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Gedi lies on the coastal region of Kenya, 94 km north of Mombasa town, another historic town. Gedi was a small town built entirely from rocks and stones, which was inhabited by Swahili people of East Africa. This historic town date back from the 15th century, and through careful preservation most of the original foundations can still be seen today. In 1927, the Gedi historic town, which occupy an area of 44 hectares of land, were declared a historic monument and much excavation and preservation work carried out such that large areas of this ancient town are now revealed, including the pillar tombs, the palace and a great mosque.
The historic town of Gedi occupied a very large area and had two walls around it. The inner wall was where the rich lived. The outer wall enclosed 18 hectares which also included farm and plantation land with quite a number of mud and wattle houses for the middle class. Outside the walls is where the peasants lived.
There is a dated coral tomb with beautiful Arabic script engraved with the date 1399. From the dated tomb, one can see the Great Mosque. A spectacular 50m deep well, known as the "Well of the Great Mosque" which must have been used for ablutions is still discernible. On the other side of the mosque stands the Octagonal pillar tomb of the Imam or priest. Further into the forest, one can see the 15th century palace where the king held court and addressed women with marital problems. Chambers which had no windows or doors are believed to have been used by the noblemen to store their gold and jewels. The only way to gain entrance was through a secret door from the roof.
Over the historic town, the shallow coral rag soil has grown a lowland semi-deciduous forest, maintained by a rainfall of around 1,100 mm/year. The 44 hectares site, surrounded by farmland, is entirely fenced, and contains around 35 hectares of coastal forest, traversed by narrow paths that wind between the excavated buildings. At least 50 indigenous tree species occur, including Gyrocarpus americanus and Sterculia appendiculata.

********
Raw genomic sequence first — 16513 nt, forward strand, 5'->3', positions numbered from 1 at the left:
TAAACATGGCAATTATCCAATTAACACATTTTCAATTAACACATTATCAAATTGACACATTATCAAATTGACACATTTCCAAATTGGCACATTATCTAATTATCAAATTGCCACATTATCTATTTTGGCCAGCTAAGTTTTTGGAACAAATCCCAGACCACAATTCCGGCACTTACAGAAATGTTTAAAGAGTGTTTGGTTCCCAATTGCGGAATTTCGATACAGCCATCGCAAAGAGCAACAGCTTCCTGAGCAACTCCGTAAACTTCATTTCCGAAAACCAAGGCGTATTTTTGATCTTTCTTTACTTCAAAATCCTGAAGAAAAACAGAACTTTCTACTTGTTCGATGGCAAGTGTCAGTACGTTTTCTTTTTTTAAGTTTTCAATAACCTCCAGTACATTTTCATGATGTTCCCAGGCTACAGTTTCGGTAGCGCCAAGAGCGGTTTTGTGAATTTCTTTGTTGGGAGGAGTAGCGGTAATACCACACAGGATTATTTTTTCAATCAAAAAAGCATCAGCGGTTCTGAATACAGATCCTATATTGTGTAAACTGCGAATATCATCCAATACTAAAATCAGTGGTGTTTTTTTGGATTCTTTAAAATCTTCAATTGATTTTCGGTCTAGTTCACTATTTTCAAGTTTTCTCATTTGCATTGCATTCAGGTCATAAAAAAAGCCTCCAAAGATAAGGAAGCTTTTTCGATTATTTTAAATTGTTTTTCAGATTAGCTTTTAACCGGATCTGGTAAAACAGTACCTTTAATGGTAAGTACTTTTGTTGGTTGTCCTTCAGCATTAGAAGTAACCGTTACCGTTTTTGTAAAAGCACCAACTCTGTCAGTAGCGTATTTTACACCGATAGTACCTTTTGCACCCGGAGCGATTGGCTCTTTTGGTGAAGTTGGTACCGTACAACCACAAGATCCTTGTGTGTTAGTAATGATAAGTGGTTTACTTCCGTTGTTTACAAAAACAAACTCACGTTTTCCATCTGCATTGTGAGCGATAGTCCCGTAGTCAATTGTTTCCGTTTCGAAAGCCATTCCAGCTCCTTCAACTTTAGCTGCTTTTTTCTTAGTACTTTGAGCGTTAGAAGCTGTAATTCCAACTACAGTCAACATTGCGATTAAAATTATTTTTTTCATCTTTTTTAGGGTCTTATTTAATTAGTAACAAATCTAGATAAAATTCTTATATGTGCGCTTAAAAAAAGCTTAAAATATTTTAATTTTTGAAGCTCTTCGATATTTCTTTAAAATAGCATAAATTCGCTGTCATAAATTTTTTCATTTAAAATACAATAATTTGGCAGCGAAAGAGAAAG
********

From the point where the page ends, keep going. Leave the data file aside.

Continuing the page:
It is not quite clear why the town was eventually deserted. Several theories have been put across:
1. One of the theories is that it was overcome by an army from Mombasa on its way to attack Malindi around 1530 AD.
2. Another theory suggests that the Galla people who were raiding southwards around 1600 AD made life unbearable.
3. It is also theorized that lack of water (drying of the wells) except the one which was outside the walls contributed to its abandonment.
Whatever theory is true, one thing is clear, the nobles did not flee; they had time to empty their gold and precious stones in their secret vaults since none of this type of wealth has ever been found.
(ii), (iv): The historic town presents us with evidence of the development of an architectural complex consisting of mosques, palaces, and living quarters that were protected with two stone walls around it making it a unique landscape at this period in history.
(iii): The historic town is an outstanding testimony to the social and economic structure of the inhabitants of Gedi around the 13th century AD. Gedi was one of the most prosperous Swahili city states before its decline in the 18th Century.
Gedi historic town is a gazetted National Monument since 1927; it is managed by the National Museums of Kenya. This was the first site to be excavated in East Africa and has remained the most intact of the preserved Swahili historic towns. It has been published extensively compared to other sites.
The history of the rise and fall of Gedi is intricately linked to what was happening to the other Swahili states along the eastern coast of Africa such as Kilwa. While they share this history, its architectural designs are equivalent to those of the historic cities of Kilwa Kisiwani and Songo Mnara in Tanzania.